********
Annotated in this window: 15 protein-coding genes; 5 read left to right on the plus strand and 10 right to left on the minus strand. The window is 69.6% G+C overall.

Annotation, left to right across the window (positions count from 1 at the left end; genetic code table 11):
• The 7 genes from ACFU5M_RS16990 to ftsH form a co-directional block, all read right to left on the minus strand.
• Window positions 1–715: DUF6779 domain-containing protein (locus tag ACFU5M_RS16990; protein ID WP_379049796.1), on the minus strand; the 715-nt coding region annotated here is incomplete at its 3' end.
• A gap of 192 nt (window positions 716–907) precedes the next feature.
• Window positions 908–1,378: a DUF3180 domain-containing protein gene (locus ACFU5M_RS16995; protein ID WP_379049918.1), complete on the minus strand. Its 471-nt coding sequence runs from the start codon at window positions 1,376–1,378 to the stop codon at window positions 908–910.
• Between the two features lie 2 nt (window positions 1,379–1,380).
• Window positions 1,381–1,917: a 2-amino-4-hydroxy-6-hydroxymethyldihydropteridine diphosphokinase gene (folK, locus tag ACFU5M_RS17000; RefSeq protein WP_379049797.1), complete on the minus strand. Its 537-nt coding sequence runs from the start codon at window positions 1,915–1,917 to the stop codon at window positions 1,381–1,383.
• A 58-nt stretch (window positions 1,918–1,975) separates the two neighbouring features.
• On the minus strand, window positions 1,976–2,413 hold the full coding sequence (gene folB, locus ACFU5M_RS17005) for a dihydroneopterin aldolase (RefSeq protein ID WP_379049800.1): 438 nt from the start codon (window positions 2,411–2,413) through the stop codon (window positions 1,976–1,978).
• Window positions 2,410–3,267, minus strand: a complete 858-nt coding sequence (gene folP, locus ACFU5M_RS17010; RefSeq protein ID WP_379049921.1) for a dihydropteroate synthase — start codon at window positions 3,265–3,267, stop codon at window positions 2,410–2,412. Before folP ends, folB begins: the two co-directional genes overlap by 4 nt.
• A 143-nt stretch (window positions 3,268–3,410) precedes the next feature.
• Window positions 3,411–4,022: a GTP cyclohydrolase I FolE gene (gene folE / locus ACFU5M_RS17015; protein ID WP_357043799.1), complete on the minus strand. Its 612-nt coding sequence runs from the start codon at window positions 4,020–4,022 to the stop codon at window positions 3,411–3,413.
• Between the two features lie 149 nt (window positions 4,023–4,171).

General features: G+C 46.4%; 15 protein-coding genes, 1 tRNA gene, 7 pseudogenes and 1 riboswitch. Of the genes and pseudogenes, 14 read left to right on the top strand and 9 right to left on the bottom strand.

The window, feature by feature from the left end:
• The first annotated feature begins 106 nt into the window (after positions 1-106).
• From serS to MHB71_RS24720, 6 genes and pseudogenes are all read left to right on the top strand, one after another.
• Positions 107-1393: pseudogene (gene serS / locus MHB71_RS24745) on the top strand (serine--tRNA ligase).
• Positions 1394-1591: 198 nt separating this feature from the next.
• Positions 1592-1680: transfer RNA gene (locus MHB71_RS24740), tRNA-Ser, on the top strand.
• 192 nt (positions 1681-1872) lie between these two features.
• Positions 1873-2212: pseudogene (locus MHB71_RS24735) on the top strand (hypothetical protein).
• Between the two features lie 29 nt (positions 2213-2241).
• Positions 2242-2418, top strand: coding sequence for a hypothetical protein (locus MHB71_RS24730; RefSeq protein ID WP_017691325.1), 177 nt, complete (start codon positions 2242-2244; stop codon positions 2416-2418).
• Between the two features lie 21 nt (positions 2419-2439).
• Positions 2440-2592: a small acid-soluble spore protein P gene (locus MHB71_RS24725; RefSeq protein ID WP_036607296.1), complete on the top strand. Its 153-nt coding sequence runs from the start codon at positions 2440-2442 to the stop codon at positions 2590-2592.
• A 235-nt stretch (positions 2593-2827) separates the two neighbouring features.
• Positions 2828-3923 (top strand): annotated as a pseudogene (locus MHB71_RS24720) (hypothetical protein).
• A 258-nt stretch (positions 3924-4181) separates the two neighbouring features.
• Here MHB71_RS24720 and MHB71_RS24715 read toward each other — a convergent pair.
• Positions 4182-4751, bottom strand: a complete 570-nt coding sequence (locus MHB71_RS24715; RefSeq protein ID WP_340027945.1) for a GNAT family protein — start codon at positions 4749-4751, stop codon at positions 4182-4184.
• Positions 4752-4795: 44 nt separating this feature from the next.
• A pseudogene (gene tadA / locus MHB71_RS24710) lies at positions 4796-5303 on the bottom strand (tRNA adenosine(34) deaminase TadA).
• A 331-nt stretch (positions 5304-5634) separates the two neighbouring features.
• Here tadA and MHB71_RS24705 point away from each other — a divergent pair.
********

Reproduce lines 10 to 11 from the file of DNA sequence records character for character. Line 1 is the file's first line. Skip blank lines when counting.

• On the minus strand, window positions 1,976–2,413 hold the full coding sequence (gene folB, locus ACFU5M_RS17005) for a dihydroneopterin aldolase (RefSeq protein ID WP_379049800.1): 438 nt from the start codon (window positions 2,411–2,413) through the stop codon (window positions 1,976–1,978).
• Window positions 2,410–3,267, minus strand: a complete 858-nt coding sequence (gene folP, locus ACFU5M_RS17010; RefSeq protein ID WP_379049921.1) for a dihydropteroate synthase — start codon at window positions 3,265–3,267, stop codon at window positions 2,410–2,412. Before folP ends, folB begins: the two co-directional genes overlap by 4 nt.